During the past five years many articles have appeared, especially in the American literature, that attribute various types of the optic neuropathies to disease of the accessory nasal sinuses; and, notably, White1 has reported a large number of such cases. In several papers, papilledema of a high degree has been ascribed to an infection of the posterior ethmoidal and sphenoidal sinuses. Visual disturbances, and even organic changes in the optic nerve, have been attributed to sinus disease in patients who have no discharge, polyps, local redness, or swelling of the mucous membrane around the orifices of the sinuses, or, indeed, any other of the usual manifestations of sinus disease. This has been a source of confusion to the laryngologist and internist, and particularly to the ophthalmologist, the neurologist and the neurologic surgeon.2 Moreover, the emphasis that has been placed on sinus disease as an etiologic factor in optic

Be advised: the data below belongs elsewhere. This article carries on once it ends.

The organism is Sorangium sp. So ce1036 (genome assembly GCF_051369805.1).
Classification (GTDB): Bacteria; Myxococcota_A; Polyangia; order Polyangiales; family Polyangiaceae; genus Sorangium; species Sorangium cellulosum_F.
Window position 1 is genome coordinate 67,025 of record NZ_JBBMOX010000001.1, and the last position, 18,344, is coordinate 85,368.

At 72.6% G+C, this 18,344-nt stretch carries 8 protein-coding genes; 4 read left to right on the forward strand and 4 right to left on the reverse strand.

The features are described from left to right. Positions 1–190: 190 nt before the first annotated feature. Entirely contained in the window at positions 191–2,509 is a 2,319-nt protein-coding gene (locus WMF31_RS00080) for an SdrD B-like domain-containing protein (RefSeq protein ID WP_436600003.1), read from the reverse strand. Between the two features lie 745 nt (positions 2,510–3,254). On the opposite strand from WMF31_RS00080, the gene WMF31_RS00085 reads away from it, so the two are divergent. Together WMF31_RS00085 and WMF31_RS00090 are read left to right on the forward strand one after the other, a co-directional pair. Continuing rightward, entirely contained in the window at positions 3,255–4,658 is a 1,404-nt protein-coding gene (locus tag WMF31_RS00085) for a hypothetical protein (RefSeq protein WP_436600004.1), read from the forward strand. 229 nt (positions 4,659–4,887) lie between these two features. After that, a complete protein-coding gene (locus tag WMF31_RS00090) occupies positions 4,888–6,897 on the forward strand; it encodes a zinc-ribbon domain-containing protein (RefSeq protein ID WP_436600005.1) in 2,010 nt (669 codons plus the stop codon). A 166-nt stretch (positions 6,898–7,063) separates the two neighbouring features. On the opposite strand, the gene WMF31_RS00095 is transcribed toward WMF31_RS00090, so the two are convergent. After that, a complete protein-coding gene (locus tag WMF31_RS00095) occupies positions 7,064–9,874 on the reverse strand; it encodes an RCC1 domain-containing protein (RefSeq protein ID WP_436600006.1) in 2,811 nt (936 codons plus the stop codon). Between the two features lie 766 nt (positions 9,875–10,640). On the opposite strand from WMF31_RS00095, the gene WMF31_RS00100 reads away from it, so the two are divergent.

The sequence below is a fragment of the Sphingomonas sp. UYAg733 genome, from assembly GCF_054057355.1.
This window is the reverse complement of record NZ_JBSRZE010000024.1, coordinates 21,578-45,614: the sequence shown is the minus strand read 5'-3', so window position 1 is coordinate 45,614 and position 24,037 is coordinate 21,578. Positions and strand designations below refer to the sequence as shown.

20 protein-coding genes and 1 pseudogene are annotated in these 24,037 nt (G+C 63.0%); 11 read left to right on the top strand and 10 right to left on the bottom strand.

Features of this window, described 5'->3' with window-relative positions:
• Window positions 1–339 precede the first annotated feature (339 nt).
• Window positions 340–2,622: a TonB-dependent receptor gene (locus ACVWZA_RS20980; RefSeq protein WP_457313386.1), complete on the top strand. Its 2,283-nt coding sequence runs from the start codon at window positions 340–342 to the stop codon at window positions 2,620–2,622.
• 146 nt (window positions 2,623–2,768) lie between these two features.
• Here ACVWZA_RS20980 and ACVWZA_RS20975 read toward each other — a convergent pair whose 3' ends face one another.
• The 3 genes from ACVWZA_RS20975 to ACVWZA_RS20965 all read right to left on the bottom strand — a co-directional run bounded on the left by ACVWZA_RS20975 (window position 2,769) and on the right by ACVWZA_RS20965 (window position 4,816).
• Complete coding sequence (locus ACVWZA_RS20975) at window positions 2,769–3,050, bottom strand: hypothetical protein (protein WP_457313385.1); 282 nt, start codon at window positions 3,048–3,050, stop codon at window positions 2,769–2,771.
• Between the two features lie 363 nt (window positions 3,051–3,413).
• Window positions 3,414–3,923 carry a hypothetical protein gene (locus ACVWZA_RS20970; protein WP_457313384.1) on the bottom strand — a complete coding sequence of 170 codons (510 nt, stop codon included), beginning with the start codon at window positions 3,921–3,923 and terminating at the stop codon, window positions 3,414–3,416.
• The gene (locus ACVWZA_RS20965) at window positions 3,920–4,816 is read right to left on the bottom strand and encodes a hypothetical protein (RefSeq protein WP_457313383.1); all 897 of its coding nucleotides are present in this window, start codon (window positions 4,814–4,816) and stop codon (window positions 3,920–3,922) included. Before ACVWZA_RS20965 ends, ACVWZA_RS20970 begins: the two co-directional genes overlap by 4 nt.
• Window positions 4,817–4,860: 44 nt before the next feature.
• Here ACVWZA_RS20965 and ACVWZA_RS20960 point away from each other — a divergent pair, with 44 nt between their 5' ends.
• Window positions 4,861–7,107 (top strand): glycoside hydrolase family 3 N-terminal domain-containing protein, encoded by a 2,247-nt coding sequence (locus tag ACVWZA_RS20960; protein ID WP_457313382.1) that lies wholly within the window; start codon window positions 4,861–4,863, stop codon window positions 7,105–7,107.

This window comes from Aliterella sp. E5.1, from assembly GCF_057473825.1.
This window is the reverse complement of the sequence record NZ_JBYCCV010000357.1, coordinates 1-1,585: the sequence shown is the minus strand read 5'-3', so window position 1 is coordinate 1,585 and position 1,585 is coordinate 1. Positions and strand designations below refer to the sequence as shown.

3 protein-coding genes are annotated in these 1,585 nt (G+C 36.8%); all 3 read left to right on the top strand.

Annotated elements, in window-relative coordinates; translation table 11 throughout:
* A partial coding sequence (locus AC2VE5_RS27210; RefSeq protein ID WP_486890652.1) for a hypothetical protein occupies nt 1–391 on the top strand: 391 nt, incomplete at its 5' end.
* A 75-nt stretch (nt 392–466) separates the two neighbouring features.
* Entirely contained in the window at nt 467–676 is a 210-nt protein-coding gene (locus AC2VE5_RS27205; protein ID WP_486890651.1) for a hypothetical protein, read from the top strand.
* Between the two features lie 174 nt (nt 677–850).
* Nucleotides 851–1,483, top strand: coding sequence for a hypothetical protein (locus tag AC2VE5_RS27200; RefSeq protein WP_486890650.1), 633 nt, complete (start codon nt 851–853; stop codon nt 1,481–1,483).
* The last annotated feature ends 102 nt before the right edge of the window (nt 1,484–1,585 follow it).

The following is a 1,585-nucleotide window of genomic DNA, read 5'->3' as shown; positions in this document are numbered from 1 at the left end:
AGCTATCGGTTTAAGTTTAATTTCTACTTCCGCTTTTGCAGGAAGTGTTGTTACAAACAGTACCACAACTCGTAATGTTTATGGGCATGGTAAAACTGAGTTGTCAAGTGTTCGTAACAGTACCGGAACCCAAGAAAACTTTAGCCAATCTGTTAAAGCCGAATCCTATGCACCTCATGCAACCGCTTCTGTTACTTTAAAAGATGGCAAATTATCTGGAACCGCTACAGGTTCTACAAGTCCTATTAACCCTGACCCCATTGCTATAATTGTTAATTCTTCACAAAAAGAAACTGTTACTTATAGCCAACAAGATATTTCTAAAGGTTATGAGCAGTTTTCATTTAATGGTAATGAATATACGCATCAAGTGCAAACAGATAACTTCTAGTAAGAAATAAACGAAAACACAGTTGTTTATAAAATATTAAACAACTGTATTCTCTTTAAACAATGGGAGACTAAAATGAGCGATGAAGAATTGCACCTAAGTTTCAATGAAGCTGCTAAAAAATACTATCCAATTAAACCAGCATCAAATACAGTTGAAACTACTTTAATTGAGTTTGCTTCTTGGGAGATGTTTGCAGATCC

WOODS AC, DUNN JR. ETIOLOGIC STUDY OF A SERIES OF OPTIC NEUROPATHIES. JAMA. 1923;80(16):1113–1117. doi:10.1001/jama.1923.02640430001001
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